KSBC justified such high cash discounts on the grounds that these discounts are used towards operating and running physical outlets for storing liquor products. KSBC further submitted that the higher cash discount rate is levied for non-ranked brands, which are special brands where alcohol manufacturers enjoy higher profit margins.
CCI in its order held that KSBC, being an entity responsible for the procurement and distribution of liquor products, was engaged in commercial activities and would accordingly qualify as being an ‘enterprise’ under Section 2(h) of the Act. For assessing KSBC’s dominance, CCI defined the relevant market as the ‘market for wholesale procurement and distribution of branded alcoholic beverages in the state of Kerala’. A separate relevant geographic market for Kerala was delineated as alcohol is a subject in the State List under the Seventh Schedule of the Constitution of India and accordingly, the regulations governing the procurement and distribution of liquor vary from state to state. On dominance, given that KSBC was granted the statutory power to be the sole entity that would procure and distribute alcohol products in Kerala, KSBC was considered to be prima facie dominant in this relevant market.
CCI held that, while reviewing the tender price quoted by alcohol manufacturers, KSBC takes into consideration various cost components of alcohol manufacturers which include factory costs, prime costs, administrative overheads and production cost. The cost sheet (accounting for all the cost components) is required to be confirmed by a chartered accountant of each manufacturer. The purchase price is ultimately determined by KSBC based on a detailed analysis of the cost sheet and taking into consideration all the cost components of each alcohol manufacturer. The Informants further alleged that there were regular delays by KSBC in the finalisation of fresh tenders which delayed alcohol manufacturers from getting a price increase for alcohol products. During the period prior to issue of fresh tender, alcohol manufacturers were duty bound to supply alcohol products at the original agreed rates and would accordingly, have to bear the increased production costs.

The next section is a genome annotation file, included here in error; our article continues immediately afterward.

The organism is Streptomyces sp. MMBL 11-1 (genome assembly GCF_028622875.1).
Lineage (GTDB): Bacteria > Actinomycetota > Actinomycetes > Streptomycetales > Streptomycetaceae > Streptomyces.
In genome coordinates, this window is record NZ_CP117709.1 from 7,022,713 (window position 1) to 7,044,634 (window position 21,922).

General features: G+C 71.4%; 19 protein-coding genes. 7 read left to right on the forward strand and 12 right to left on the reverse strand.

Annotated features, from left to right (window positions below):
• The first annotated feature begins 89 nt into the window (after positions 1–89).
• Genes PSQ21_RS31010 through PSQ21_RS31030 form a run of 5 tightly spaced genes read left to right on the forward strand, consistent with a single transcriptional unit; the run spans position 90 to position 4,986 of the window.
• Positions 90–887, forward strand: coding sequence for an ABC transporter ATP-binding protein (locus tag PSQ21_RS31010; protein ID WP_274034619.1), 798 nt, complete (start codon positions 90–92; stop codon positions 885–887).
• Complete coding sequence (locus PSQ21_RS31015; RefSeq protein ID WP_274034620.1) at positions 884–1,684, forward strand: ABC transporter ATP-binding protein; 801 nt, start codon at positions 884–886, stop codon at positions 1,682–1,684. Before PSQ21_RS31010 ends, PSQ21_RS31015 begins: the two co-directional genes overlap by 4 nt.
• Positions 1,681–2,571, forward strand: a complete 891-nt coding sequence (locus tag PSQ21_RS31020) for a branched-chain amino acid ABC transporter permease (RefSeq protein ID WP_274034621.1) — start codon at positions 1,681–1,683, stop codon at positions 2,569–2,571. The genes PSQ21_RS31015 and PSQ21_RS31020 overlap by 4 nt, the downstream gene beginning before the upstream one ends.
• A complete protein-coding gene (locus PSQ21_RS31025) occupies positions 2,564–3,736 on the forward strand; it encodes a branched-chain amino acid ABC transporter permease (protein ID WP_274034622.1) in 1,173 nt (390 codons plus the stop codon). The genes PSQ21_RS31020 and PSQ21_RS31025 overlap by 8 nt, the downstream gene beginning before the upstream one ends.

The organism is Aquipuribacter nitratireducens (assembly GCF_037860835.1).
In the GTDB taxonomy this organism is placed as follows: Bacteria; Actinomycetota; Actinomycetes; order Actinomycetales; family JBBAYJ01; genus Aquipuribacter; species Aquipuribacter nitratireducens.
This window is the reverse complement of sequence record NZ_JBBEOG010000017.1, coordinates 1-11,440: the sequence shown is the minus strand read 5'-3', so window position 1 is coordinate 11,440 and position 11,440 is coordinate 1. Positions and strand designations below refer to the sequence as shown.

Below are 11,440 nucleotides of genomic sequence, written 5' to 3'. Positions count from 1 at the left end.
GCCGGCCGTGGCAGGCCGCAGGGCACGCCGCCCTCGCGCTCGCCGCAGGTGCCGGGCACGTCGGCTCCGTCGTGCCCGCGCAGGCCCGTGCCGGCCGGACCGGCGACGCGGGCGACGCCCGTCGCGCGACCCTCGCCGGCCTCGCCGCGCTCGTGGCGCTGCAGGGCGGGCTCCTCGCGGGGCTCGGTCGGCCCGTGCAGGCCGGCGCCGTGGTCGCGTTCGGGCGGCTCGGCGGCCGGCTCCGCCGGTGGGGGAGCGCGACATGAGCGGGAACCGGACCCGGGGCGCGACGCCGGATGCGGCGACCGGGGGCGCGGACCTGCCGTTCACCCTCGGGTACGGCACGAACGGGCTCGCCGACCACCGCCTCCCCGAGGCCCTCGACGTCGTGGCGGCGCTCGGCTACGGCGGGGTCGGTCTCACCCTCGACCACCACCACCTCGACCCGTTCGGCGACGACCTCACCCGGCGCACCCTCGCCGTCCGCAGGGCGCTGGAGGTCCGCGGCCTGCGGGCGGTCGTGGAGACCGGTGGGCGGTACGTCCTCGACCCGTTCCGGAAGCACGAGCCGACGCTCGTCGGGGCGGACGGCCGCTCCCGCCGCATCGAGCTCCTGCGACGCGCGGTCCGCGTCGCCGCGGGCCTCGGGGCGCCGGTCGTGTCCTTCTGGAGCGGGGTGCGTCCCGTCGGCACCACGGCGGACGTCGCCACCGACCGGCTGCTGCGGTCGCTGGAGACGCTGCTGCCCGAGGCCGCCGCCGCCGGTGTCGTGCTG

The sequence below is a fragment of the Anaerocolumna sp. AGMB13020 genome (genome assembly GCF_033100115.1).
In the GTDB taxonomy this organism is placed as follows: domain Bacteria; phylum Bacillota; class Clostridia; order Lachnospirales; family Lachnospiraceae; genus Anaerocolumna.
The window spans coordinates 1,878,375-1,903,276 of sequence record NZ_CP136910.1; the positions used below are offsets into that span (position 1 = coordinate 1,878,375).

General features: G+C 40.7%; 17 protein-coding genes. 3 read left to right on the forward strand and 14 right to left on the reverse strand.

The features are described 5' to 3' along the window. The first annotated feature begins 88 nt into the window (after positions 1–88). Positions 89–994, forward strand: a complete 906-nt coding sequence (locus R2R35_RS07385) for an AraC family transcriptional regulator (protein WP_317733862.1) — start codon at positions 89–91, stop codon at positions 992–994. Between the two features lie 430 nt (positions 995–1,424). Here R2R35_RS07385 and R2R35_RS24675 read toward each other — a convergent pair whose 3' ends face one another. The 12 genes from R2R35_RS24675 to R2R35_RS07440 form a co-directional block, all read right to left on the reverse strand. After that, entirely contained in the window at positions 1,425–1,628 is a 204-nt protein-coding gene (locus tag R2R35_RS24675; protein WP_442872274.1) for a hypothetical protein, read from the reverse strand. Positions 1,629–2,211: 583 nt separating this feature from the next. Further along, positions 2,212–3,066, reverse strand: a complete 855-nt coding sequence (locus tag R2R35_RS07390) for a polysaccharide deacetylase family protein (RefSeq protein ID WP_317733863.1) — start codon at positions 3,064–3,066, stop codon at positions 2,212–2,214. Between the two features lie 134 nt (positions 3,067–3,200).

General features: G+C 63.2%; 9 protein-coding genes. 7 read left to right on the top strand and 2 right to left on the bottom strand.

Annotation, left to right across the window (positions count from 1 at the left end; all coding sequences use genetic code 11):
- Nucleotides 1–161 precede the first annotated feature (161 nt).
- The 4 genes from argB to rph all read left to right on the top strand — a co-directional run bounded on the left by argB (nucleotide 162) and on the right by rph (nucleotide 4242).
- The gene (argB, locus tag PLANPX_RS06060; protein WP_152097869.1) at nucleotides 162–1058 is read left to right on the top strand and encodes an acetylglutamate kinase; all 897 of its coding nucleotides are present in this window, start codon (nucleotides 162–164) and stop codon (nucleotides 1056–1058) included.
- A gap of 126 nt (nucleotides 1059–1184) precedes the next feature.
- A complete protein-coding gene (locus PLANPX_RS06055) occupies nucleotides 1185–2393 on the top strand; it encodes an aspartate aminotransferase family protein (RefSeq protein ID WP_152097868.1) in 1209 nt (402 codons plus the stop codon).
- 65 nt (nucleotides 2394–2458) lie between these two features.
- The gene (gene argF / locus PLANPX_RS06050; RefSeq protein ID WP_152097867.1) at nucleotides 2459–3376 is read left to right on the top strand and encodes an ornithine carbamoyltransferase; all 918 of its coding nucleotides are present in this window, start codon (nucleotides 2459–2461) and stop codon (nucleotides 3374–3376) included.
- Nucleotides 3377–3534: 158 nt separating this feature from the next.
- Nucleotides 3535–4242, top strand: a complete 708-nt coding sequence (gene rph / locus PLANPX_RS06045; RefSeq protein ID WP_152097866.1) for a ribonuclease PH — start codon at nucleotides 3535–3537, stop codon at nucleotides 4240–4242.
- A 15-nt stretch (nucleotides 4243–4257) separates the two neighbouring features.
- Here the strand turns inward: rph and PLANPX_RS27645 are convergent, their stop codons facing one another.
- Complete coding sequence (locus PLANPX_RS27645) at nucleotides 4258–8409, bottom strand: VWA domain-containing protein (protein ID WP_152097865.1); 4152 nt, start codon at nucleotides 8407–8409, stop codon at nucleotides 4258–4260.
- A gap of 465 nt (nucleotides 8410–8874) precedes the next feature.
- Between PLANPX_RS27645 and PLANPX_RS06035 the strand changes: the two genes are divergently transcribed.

CCI also held that there was no evidence submitted by alcohol manufacturers for the losses that they allegedly faced on account of delayed tenders issued by KSBC. In the absence of any losses faced by alcohol manufacturers, the conduct of KSBC cannot be faulted. CCI further noted that the right vested in KSBC to determine the price of alcohol products does not prima facie amount to abuse, and it is not for a competition regulator to determine what the appropriate price of liquor products should be. CCI also noted that while price fixation should be an outcome of economic factors of demand and supply, that in itself cannot prevent the State or its instrumentality from exercising the powers of price determination when done within the framework of law, especially considering the nature of the underlying product. CCI also noted that no player had exited the market due to unviability of supply in face of alleged abusive conduct of KSBC.
Regarding the preferential treatment meted out to TSCL, CCI noted that such preferential treatment is being undertaken pursuant to a policy declared upfront, and that certain clauses of KSBC’s tender allow such preferential treatment to be done in public interest. CCI also noted that such preferential treatment was only with respect to one entity, and that the overall competition in the market was not distorted as a result of such preference. CCI also noted that the Informants were not able to provide any concrete proof on how these discounts result in either losses to manufacturers or in impairing their capabilities of effective supply of brands produced by them.
In sum, given that there was no actual harm caused in the market by KSBC’s conduct, CCI closed the matter under Section 26(2) of the Act.
 Confederation of Indian Alcoholic Beverage Companies and Others, v. Kerala State Beverages (Manufacturing and Marketing) Corporation Limited and Others, Case No. 10 of 2021, Order dated October 21, 2021.